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Whose woman are you?

Whose woman are you?

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For some time now I have been contemplating the question of womanhood within a Caribbean context. Specifically, I have been wondering how Caribbean womanhood is defined and by whom. After thinking about the ways in which lessons of womanhood have been imparted over the years, I came to the conclusion that most of our ideas of being women are influenced by the Bible, which tells us, among other things, that we should aspire to marriage, be submissive to our husbands, be virtuous wives, whose noble character would price us above rubies. On top of that, we are expected to be nurturing mothers to our children and perform all of these duties, while maintaining good figures, joie de vivre, and a certain amount of social respectability.

Being women operating within these parameters often places us in curious quandaries. Firstly, from an early age we are socialized to want to be all of these things: wife and then good wife, mother and then good mother, and all of the accompanying trappings. We might be living our merry lives, minding our own business when someone gently reminds us that our biological clocks are running out. If we do have children without being married, we are asked when we are going to do the wedding thing. If we are married, without children, then it is when we will have children. If we have one child, then the next question is when we are going to have the second one. The list goes on.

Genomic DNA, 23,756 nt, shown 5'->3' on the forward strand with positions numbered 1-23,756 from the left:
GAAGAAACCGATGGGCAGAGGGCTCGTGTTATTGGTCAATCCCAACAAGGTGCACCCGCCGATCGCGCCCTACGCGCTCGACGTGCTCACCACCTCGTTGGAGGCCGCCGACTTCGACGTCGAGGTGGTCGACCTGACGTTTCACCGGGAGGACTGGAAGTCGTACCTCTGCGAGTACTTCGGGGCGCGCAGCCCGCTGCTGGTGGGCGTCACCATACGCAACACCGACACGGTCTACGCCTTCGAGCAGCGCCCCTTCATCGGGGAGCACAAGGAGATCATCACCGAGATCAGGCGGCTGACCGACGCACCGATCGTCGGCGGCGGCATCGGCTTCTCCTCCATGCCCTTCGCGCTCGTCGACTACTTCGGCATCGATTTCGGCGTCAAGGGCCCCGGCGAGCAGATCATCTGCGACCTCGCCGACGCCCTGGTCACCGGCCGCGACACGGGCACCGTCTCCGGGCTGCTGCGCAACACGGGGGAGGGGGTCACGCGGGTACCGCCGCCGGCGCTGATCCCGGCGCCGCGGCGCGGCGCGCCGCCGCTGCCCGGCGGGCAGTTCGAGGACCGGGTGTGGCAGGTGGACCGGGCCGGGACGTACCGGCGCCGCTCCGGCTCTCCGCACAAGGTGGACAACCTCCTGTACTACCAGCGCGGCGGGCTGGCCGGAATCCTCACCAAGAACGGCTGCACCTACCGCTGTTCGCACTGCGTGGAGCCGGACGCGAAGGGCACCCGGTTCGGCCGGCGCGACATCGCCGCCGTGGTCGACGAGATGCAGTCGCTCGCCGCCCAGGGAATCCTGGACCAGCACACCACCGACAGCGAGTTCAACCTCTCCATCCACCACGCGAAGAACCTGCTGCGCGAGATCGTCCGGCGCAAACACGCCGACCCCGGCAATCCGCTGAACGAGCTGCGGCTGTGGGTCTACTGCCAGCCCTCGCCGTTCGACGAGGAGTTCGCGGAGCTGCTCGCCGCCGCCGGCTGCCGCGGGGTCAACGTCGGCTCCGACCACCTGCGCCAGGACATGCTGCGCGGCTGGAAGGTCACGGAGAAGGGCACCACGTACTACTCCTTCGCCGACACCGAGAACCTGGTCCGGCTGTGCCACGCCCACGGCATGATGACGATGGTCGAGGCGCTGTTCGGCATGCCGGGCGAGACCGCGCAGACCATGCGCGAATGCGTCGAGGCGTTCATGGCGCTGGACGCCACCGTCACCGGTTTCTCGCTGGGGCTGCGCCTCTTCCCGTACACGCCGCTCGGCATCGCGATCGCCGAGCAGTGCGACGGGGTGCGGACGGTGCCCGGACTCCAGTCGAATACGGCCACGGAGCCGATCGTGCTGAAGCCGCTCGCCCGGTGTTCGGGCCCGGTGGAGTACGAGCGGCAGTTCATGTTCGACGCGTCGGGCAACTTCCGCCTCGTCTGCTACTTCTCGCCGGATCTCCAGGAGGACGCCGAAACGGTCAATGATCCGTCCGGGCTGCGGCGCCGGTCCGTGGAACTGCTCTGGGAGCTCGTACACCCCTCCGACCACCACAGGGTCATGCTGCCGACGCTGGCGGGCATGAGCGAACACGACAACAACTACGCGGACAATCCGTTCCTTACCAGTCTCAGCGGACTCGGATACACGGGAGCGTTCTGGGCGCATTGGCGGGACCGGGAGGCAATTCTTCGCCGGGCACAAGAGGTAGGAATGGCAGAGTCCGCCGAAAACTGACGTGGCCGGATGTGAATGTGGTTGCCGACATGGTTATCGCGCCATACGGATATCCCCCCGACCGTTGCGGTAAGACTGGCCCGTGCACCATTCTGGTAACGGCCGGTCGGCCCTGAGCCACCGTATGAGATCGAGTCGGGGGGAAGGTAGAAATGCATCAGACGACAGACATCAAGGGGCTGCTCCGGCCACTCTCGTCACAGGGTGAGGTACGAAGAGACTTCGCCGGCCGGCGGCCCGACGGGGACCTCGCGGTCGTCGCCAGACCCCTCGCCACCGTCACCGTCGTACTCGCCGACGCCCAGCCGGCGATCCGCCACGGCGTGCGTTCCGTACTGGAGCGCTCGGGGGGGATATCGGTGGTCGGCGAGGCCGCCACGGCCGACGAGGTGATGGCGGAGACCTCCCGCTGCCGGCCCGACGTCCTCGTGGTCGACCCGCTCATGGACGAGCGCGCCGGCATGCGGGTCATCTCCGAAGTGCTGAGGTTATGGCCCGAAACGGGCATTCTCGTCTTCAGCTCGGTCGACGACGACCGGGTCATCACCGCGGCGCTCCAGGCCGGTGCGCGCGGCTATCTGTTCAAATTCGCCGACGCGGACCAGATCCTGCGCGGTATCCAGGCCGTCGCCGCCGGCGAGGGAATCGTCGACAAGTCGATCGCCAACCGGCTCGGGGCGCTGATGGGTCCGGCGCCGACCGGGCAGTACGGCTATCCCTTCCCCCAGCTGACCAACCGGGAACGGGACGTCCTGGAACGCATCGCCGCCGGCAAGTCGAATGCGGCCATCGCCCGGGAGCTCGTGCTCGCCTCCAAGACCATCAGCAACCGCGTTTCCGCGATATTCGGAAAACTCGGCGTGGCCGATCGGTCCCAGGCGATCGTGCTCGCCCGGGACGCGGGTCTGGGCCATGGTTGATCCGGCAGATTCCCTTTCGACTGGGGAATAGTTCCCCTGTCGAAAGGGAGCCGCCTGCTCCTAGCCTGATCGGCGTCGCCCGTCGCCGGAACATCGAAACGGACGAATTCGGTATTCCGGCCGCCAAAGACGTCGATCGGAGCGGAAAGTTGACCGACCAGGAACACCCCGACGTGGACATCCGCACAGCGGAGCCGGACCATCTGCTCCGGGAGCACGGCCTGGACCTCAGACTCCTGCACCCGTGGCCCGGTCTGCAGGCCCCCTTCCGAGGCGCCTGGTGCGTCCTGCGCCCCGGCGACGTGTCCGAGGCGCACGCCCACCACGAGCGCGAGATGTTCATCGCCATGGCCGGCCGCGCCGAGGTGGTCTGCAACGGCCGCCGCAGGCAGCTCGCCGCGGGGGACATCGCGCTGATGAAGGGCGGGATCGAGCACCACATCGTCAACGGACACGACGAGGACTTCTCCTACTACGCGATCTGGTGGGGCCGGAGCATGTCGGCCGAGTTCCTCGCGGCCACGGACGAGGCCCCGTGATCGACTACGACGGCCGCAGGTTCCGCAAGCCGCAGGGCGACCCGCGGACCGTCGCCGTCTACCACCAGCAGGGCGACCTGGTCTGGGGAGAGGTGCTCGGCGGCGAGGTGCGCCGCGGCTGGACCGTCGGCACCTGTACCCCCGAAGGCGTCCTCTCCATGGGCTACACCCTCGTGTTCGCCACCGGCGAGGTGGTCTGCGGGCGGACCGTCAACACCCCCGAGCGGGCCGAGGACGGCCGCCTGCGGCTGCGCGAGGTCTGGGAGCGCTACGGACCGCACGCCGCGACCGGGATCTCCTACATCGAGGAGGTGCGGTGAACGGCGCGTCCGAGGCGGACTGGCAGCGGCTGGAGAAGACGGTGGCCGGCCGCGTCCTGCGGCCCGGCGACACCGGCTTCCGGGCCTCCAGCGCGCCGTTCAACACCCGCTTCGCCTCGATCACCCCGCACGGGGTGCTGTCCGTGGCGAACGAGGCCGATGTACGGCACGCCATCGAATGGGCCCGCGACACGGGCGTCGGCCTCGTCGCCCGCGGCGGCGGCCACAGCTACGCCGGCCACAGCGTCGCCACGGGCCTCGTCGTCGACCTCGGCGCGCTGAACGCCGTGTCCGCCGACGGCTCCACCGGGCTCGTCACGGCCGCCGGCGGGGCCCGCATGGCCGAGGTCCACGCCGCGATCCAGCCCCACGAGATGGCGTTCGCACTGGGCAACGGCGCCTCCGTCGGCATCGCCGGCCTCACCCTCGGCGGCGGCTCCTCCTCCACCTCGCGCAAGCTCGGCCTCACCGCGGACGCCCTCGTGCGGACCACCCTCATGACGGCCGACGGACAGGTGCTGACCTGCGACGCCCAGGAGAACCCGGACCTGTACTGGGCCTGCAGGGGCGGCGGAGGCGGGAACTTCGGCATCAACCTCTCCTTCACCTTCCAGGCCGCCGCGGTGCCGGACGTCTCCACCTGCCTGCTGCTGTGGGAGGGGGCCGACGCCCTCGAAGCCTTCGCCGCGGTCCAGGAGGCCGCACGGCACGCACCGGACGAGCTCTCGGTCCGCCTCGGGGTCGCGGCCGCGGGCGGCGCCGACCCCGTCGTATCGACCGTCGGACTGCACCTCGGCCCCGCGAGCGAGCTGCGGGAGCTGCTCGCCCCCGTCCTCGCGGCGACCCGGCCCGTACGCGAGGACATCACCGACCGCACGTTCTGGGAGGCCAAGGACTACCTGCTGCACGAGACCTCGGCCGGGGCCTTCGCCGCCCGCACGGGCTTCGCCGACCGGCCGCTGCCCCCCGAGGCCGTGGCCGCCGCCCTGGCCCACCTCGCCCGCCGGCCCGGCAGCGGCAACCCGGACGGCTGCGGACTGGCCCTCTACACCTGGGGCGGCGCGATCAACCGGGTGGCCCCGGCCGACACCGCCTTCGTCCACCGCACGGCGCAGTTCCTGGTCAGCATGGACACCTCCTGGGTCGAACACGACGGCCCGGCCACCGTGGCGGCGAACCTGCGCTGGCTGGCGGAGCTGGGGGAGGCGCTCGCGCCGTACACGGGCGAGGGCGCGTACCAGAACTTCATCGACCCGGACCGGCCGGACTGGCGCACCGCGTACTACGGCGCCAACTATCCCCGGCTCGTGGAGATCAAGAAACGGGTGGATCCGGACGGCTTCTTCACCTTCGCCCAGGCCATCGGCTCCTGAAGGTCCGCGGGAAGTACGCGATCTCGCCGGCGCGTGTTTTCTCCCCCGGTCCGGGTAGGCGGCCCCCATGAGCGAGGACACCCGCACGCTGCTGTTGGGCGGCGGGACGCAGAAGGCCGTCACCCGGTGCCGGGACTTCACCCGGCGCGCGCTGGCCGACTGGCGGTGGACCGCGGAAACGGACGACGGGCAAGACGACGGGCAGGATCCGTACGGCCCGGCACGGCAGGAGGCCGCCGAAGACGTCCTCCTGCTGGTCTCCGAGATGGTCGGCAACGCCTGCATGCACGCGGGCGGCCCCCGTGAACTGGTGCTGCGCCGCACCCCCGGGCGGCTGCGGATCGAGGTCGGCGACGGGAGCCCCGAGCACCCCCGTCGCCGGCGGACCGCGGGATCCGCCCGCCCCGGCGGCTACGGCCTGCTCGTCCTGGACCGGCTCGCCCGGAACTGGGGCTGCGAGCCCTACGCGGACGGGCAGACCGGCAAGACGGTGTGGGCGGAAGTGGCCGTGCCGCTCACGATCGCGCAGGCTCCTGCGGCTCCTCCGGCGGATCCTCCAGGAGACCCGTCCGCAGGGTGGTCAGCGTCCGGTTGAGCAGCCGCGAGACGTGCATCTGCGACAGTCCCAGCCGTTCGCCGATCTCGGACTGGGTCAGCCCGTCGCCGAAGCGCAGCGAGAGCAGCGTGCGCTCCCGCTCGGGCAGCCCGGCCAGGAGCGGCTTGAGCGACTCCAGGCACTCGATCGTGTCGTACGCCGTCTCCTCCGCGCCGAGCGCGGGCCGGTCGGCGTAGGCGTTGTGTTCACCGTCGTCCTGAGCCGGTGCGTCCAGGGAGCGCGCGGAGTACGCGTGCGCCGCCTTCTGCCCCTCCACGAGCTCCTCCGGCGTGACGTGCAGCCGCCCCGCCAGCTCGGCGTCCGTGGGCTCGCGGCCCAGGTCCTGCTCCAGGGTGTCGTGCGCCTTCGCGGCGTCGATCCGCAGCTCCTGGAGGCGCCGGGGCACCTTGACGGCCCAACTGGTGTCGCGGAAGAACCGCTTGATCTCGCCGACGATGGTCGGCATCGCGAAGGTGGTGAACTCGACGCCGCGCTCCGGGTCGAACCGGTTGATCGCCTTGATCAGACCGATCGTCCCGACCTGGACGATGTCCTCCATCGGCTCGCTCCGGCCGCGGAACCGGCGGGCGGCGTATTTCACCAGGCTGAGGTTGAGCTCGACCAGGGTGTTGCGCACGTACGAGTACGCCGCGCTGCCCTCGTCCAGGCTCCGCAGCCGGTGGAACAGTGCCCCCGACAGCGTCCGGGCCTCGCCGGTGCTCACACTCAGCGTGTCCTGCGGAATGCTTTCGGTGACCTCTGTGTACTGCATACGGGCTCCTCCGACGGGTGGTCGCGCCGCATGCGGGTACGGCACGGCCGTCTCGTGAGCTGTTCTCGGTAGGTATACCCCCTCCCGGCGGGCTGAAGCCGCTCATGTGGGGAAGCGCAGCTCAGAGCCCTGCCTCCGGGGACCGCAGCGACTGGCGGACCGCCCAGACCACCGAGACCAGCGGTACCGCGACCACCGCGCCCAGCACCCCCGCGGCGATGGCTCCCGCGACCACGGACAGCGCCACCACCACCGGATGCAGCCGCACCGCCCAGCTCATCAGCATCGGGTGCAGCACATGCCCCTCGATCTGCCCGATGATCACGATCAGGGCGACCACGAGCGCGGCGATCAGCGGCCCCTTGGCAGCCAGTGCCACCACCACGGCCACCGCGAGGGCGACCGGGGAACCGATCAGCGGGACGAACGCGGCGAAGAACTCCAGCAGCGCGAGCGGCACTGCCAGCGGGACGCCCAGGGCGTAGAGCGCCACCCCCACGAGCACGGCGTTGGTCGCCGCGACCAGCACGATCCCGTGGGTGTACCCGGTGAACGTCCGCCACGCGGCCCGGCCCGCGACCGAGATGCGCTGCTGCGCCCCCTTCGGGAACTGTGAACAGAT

Woe be unto a woman who is found lacking in one or more of these categories. The woman who ticks all of the boxes could still end up with egg on her face if she manages to lose her husband’s interest. She might then find herself cast in the role of scorned/wronged or stoic wife, who must maintain some level of dignity, because somebody must take shame out of the family’s eye and it might as well be her.

I am not knocking women who wish to operate within these parameters of womanhood. I also do not pity the women who reject these ideas and forge their own paths. I do not see the former as less than the latter, or vice versa. At the end of the day, each of us will have to work out our own salvation with fear and trembling. However, when I think about prevailing categories of womanhood, I also see a woman as having other qualities and achievements that are of equal weighting in the value that they add to her personhood. Her education, her contribution to society, her generosity are also important factors. Her value could be found in how much she has helped others to learn, grow, heal, or live their best lives. Her value could be found in her social and political activism, cultural contributions and a list of other myriad of ways that a woman could make her mark.

A woman should be encouraged to determine her own womanhood on her own terms. If she chooses a particular path, it should be because she feels fulfilled on that path and not because she is following prescribed Victorian era strictures that plague us to this day. When women are able to dictate the terms of their lives, they walk into their own destinies. Women who define their own womanhood are able to carve their space in the world, and we are all the better for it.

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